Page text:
The Tomatometer score — based on the opinions of hundreds of film and television critics — is a trusted measurement of critical recommendation for millions of fans. It represents the percentage of professional critic reviews that are positive for a given film or television show.
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The Tomatometer is 60% or higher.
The Tomatometer is below 60%.
Movies and TV shows are Certified Fresh with a steady Tomatometer of 75% or
higher after a set amount of reviews (80 for wide-release movies, 40 for
limited-release movies, 20 for TV shows), including 5 reviews from Top Critics.
Percentage of users who rate a movie or TV show positively.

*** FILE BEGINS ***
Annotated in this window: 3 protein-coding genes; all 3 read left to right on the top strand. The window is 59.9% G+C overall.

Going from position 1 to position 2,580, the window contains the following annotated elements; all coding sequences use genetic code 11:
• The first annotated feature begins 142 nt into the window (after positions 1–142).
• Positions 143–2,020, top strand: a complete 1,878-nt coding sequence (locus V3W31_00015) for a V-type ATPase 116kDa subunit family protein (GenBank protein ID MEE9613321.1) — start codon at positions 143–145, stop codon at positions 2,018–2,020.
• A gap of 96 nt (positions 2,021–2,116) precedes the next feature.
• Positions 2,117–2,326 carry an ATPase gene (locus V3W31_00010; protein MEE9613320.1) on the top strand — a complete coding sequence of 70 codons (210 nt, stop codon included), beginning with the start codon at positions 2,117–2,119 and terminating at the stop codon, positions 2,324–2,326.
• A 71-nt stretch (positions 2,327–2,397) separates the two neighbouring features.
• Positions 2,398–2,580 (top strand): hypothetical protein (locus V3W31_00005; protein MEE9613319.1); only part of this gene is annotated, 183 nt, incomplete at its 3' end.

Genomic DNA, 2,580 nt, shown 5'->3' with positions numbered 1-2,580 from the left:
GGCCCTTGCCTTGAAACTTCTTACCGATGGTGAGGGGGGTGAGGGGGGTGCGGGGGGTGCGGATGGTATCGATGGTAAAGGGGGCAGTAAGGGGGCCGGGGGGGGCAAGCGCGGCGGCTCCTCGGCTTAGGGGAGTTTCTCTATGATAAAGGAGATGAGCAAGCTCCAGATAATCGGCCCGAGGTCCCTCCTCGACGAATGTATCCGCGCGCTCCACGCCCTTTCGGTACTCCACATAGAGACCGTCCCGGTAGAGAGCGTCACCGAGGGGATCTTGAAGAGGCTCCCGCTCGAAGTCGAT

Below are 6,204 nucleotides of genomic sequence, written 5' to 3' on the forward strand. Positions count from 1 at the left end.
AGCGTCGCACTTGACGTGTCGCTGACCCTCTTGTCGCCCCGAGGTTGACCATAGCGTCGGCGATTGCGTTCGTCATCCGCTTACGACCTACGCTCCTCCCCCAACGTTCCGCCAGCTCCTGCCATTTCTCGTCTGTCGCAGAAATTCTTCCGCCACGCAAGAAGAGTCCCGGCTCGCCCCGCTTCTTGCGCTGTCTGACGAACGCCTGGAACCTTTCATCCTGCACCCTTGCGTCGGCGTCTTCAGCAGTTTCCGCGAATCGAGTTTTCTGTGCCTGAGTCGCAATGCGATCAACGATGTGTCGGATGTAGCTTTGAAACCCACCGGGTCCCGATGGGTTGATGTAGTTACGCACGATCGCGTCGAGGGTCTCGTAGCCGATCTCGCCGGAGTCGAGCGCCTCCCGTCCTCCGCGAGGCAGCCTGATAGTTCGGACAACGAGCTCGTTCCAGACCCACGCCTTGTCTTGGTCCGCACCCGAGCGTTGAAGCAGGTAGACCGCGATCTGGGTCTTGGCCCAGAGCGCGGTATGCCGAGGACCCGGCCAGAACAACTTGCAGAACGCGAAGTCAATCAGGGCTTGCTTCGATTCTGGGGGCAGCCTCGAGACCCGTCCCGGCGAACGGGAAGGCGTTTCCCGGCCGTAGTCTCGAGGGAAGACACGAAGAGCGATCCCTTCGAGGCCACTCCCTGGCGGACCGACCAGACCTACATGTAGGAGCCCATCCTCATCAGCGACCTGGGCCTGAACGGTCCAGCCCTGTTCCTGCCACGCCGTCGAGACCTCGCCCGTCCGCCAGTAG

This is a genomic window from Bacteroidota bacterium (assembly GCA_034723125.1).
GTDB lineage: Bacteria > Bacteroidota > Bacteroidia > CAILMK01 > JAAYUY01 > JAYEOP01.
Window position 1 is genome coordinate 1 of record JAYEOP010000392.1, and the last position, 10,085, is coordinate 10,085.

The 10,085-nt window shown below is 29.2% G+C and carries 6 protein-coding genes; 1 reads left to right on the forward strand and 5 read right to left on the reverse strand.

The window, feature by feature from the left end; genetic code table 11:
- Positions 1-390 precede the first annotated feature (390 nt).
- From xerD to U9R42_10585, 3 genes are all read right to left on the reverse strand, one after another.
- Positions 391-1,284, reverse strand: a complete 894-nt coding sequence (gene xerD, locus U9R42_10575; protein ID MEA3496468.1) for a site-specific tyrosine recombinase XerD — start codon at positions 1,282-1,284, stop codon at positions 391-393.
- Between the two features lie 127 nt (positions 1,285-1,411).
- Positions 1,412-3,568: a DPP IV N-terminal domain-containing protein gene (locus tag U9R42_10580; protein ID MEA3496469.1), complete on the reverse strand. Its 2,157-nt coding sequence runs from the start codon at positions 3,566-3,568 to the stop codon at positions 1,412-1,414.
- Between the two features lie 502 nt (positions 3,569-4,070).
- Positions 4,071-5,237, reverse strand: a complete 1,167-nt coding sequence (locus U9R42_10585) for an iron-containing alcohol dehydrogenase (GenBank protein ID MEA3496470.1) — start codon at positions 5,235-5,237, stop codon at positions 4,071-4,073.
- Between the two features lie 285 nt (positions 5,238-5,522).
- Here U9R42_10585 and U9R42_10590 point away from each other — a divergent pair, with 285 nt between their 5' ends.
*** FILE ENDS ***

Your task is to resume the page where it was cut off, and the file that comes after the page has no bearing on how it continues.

Characterizing themselves as "one person with four eyes," Belgian filmmaker Luc Dardenne and his older brother Jean-Pierre rose to the forefront of international art cinema in the 1990s with such uncompromising, socially aware dramas as La Promesse (1996) and Rosetta (1999), depicting life in Belgium's depressed industrial region near Liège on the Meuse River.Born in Awirs, Dardenne grew up in a middle-class family in the working-class steel town Seraing. With schools closed during strikes, Dardenne was exposed to the upheavals of the 1960s labor movement during his formative years. While still in school, Dardenne frequently visited his older sibling in Brussels, where Jean-Pierre was studying acting under playwright Armand Gatti. Gatti, who often used nonprofessional actors, invited Luc to join his acting troupe. Though he got his degree in philosophy in the early '70s, Luc was inspired by his time with Gatti to explore the creative and political possibilities of film and video with his brother. Aiming to chronicle the social changes happening around them, Luc and Jean-Pierre returned to their home region and worked for several months in a cement factory to earn money for video equipment. Filming such events as strikes and union meetings over a period of several years beginning in 1974, the Dardennes' first videos d'intervention documented the effects of Liège's severe recession in the early '70s. Intent on preserving Belgium's history of social activism and exposing that history to a new generation, the Dardennes formed the production company Dérives in 1975 to make documentaries for Belgian television. Using such "theatrical" techniques as filming their historical witnesses in dramatic settings, the Dardennes essayed such topics as the Nazi resistance in Belgium's southern Walloon region in Le Chant du Rossignol (1978) and the history of emigrations from Poland in Leçons d'une Université Volante (1981). Despite their success with documentaries, the Dardennes decided to move beyond the limits of nonfiction into the narrative freedom of fiction films in the mid-'80s with their first feature, Falsch (1986). Though Falsch and the Dardennes' subsequent dramatic feature, Je Pense à Vous (1992), garnered some positive response at such esteemed film festivals as the Berlin Film Festival and Cannes Film Festival, they did not succeed in gaining a wider release beyond Europe and the festival circuit. While his brother remained in Liège, Luc relocated to Brussels, where he began teaching classes on aesthetics and screenwriting at the Université Libre in 1990.Undeterred by the results of their initial efforts, and keeping their artistic base of operations in Liège even after Luc moved away, the Dardennes formed another production company, Les Films du Fleuve, in 1994 to make fiction features. Their persistence paid off with their internationally acclaimed third drama, La Promesse. Shot on-location, La Promesse's intimate, hand-held visual style revealed the punishing conditions for immigrants forced to work illegally through the searing personal story of a son forced to choose between his morally corrupt father and keeping the eponymous vow he made to one of his father's dying employees. Garnering accolades on the film-festival circuit, La Promesse earned more raves and awards as an international art-house release, including the Best Foreign Film prizes from the Los Angeles Film Critics Association and the National Society of Film Critics. Maintaining their unstinting focus on the perils of unemployment, the Dardennes followed La Promesse with the equally tough drama Rosetta (1999). Described by the Dardennes as a "war film," Rosetta depicted the title girl's intense personal fight to find a sense of normal life through getting a job at all costs. Shot in hand-held, claustrophobic long takes relentlessly detailing the rituals and failures shaping Rosetta's existence, the Dardennes reveal the psychic pain and numbness that become exacer